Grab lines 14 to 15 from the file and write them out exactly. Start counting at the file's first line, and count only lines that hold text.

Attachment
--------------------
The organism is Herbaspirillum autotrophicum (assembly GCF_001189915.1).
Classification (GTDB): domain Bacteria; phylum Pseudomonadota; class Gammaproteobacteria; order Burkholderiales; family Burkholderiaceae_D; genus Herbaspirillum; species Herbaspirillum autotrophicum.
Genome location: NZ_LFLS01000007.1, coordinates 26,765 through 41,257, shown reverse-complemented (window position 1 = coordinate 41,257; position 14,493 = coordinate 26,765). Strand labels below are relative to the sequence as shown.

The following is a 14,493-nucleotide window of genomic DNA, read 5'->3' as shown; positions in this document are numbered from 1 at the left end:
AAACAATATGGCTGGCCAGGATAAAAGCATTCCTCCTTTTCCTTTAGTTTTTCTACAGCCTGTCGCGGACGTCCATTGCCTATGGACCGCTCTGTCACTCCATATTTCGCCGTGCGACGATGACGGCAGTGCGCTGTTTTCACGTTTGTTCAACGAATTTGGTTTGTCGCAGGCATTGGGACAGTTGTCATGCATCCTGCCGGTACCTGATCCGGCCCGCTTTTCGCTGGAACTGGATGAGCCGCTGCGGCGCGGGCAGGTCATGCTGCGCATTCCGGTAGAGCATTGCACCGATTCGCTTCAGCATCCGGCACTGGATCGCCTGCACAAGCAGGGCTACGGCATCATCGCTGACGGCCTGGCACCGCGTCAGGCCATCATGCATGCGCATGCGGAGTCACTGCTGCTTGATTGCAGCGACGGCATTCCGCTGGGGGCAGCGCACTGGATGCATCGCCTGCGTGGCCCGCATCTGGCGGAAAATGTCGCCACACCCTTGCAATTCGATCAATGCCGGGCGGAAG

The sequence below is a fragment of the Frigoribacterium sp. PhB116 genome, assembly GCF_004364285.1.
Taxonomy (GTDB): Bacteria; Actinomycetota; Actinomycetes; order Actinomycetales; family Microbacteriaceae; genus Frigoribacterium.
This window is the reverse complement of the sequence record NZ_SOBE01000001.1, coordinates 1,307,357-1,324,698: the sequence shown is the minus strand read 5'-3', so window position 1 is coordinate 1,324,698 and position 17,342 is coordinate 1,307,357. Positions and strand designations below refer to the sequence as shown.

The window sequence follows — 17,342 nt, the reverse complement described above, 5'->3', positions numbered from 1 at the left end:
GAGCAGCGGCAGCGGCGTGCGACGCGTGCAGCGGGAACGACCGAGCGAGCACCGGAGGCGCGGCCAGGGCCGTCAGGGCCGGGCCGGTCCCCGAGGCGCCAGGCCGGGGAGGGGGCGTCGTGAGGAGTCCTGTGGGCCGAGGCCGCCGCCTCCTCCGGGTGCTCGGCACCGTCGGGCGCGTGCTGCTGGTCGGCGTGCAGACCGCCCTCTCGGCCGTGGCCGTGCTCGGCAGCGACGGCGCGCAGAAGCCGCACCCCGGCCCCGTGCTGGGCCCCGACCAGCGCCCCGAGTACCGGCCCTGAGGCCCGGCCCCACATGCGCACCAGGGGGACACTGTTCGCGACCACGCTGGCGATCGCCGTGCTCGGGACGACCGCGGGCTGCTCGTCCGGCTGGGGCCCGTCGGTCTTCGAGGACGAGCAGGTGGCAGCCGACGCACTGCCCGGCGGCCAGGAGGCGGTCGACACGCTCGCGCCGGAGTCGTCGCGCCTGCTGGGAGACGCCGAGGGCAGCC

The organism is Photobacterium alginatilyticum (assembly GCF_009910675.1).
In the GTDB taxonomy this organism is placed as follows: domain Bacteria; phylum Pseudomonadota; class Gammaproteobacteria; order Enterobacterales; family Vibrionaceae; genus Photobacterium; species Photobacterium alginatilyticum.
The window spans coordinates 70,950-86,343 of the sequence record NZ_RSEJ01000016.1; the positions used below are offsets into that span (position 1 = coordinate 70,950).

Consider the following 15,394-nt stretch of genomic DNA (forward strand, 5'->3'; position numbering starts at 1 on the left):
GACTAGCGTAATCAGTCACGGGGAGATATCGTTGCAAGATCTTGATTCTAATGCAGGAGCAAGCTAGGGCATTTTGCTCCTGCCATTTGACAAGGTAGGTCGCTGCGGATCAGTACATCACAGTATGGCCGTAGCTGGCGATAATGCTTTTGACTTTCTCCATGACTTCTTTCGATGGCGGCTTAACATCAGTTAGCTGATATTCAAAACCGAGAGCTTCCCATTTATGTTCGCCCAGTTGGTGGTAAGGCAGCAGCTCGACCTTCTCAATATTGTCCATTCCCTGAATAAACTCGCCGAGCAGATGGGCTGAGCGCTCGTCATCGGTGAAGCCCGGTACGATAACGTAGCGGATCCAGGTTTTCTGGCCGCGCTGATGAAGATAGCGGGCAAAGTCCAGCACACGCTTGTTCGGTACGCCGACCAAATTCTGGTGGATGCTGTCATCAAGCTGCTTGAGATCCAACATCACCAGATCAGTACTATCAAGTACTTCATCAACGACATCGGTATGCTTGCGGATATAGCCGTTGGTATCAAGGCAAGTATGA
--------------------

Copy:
Consider the following 15,394-nt stretch of genomic DNA (forward strand, 5'->3'; position numbering starts at 1 on the left):
GACTAGCGTAATCAGTCACGGGGAGATATCGTTGCAAGATCTTGATTCTAATGCAGGAGCAAGCTAGGGCATTTTGCTCCTGCCATTTGACAAGGTAGGTCGCTGCGGATCAGTACATCACAGTATGGCCGTAGCTGGCGATAATGCTTTTGACTTTCTCCATGACTTCTTTCGATGGCGGCTTAACATCAGTTAGCTGATATTCAAAACCGAGAGCTTCCCATTTATGTTCGCCCAGTTGGTGGTAAGGCAGCAGCTCGACCTTCTCAATATTGTCCATTCCCTGAATAAACTCGCCGAGCAGATGGGCTGAGCGCTCGTCATCGGTGAAGCCCGGTACGATAACGTAGCGGATCCAGGTTTTCTGGCCGCGCTGATGAAGATAGCGGGCAAAGTCCAGCACACGCTTGTTCGGTACGCCGACCAAATTCTGGTGGATGCTGTCATCAAGCTGCTTGAGATCCAACATCACCAGATCAGTACTATCAAGTACTTCATCAACGACATCGGTATGCTTGCGGATATAGCCGTTGGTATCAAGGCAAGTATGA